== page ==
Politico: Is the Democratic Party's Hispanic outreach effort a reaction to the census and the critical mass that's been achieved by the Latino population in the electorate? Or is it simply a reaction to the RNC's efforts?

McAuliffe: I never react to Republicans because they have nothing to react to. All they do is talk. They do photo opts. They have T-ball games (on the White House lawn). That's all nice. But to that Hispanic voter: Do they have a job? Are they educating their children? Are there good teachers?....So it's a reaction to the census numbers. But with the millions of unregistered potential Hispanic voters in America today, and knowing that we get two out of every three, it's just plain common political sense that I should put together a massive organization to educate those Hispanic voters who are already registered. But more importantly, to get the unregistered voters registered. Because for every three (Hispanics) I register we get two of those votes.

I just know that my job is to win elections. I'm very serious about it. I tell the DNC staff everyday, 'Before you answer a phone or write a memo, does it help us win elections? If it doesn't, then don't do it.' I would have done (Hispanic outreach) no matter what. But clearly the biggest, driving force was the census numbers....Anyone in politics would have to know that you'd better (make) a concerted effort to reach out and get your message to the Hispanic community or you won't win elections.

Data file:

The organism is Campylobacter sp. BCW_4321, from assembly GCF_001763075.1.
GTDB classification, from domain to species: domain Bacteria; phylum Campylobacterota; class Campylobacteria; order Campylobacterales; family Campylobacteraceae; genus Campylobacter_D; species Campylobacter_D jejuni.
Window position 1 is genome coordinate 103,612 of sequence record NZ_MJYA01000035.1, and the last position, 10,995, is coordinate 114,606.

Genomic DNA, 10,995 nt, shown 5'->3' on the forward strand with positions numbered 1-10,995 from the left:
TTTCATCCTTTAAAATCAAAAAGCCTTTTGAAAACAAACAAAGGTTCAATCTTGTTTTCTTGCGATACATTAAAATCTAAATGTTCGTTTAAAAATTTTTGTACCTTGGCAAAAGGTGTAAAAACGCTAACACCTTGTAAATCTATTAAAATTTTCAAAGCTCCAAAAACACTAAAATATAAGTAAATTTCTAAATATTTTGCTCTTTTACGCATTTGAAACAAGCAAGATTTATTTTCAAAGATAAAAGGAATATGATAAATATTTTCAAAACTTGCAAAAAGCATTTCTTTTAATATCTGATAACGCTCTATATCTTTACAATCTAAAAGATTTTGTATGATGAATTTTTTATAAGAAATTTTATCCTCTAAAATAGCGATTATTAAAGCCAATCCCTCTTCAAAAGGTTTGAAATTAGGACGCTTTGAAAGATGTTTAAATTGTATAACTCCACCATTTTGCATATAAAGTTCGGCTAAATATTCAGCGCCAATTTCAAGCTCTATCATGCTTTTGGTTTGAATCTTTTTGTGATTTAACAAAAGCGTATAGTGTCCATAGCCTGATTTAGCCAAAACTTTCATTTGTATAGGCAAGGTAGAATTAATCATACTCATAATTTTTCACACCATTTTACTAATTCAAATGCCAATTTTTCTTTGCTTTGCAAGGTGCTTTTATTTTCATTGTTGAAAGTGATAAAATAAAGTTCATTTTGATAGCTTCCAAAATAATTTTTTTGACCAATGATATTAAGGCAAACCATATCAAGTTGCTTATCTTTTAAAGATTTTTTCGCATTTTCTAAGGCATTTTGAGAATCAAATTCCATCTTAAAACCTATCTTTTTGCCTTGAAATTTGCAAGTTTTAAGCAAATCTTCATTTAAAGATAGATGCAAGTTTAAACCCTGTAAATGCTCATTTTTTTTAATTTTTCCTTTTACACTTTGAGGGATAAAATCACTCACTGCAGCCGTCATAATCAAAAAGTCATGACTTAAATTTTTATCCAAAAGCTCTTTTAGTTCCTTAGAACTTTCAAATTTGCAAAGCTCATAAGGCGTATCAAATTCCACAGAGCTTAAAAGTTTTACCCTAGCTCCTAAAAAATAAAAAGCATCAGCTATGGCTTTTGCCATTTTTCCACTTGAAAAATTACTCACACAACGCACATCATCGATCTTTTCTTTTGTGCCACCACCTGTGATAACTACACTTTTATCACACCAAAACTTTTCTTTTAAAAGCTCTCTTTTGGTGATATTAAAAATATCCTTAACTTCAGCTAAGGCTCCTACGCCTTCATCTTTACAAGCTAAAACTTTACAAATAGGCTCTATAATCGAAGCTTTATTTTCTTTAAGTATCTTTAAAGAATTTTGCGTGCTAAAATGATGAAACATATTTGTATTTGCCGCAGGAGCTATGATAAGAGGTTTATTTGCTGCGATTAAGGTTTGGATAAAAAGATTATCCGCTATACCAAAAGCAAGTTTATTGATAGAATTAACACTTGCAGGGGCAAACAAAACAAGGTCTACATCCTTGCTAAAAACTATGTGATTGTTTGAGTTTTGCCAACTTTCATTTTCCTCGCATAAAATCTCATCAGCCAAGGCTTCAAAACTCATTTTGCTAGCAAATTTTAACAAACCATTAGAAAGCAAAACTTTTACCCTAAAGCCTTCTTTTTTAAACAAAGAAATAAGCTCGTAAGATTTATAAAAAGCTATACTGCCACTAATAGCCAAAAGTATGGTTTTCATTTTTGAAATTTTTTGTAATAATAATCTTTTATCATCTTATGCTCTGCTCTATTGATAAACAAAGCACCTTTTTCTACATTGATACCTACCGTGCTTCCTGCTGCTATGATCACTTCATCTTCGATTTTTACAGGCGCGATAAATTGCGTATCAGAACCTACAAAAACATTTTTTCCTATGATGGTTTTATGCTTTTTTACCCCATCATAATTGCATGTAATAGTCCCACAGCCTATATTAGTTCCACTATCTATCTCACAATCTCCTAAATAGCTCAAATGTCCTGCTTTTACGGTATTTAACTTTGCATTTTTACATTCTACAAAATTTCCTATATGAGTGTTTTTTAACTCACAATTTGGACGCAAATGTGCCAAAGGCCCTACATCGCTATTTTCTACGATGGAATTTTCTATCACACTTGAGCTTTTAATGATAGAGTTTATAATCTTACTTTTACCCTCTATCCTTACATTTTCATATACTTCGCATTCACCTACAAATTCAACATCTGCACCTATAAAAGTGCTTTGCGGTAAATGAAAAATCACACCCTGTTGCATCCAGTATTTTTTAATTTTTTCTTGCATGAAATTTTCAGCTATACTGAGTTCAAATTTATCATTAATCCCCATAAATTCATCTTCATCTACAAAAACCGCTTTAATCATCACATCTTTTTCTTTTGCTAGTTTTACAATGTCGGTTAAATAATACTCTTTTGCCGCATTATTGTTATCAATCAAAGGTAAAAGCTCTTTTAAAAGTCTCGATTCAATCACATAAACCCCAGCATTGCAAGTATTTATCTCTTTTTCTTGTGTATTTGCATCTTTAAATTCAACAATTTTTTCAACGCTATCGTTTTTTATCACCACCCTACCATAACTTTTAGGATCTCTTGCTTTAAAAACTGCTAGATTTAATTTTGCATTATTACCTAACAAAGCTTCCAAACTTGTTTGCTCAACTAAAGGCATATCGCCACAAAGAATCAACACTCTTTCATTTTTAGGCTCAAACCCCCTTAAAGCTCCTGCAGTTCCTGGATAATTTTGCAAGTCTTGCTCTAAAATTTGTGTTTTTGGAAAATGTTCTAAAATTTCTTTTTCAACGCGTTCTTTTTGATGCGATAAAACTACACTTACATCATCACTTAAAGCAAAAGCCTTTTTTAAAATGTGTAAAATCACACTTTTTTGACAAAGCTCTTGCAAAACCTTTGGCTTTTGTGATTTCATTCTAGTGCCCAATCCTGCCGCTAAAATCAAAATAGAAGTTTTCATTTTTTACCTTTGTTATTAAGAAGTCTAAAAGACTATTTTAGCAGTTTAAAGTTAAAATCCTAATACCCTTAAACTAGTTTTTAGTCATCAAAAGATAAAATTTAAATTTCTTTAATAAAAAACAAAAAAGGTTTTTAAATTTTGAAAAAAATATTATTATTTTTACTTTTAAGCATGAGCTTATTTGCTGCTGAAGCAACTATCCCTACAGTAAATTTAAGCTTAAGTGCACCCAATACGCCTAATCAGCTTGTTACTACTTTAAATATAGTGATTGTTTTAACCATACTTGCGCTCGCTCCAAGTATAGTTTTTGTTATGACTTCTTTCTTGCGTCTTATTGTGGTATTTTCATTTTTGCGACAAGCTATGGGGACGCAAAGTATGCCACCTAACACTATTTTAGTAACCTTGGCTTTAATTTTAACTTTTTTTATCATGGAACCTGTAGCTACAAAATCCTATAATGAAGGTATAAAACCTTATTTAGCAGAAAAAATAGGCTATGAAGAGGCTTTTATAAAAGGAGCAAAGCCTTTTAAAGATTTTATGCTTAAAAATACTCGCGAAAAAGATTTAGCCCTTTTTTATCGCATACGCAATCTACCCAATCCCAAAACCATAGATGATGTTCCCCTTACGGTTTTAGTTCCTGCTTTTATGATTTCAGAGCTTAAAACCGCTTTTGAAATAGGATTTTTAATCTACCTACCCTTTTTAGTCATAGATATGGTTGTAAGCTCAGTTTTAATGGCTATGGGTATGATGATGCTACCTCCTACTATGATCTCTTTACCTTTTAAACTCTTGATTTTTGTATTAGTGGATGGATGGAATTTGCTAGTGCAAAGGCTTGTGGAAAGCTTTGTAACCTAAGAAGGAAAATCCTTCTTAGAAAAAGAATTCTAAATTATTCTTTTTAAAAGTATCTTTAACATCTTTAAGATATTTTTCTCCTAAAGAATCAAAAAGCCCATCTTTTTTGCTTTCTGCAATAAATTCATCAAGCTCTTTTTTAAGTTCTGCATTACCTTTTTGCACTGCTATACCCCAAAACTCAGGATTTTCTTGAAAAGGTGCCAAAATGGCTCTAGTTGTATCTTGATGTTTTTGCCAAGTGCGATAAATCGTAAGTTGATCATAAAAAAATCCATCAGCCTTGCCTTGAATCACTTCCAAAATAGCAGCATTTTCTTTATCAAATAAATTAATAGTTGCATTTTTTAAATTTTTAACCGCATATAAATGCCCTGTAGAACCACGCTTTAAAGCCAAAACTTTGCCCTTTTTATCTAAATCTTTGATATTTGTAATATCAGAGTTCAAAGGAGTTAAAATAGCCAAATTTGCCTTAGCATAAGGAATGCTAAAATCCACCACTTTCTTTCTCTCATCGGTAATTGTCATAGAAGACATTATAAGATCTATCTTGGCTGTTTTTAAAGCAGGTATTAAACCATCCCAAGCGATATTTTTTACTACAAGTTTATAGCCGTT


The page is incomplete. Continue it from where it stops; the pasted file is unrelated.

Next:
Politico:Are there issues that President Bush has addressed during the six months in office that send a message to Latino voters that they should give the Republican party another look? Are there substantive issues that he has addressed that have you guys a little bit worried?

McAuliffe: He hasn't done anything. He's talked. The only thing he has accomplished in his first six months has been to pass a fiscally irresponsible tax cut. Now, to most of the Hispanic voters out there in America (who) make $900,000 a year, they're going to do just great. They think that George Bush is the greatest things since sliced bread. But for most Hispanic voters, who are like most Americans and make $44,000 or less, this tax cut is horrible for you. It's taken away our surplus. It's cutting funding for education, health care -- all the things that matter. So he hasn't done anything....

And (Bush) has talked about amnesty for 3 million Mexicans over here in the United States. But you've got to remember it was the Democrats who had (an amnesty) bill up last year that the Republicans defeated. That bill was broader than what President Bush is talking about. It included not just folks who have come over from Mexico. It includes all countries -- people who are here working hard, trying to better their lives and pay taxes. They should be treated like all other United States citizens.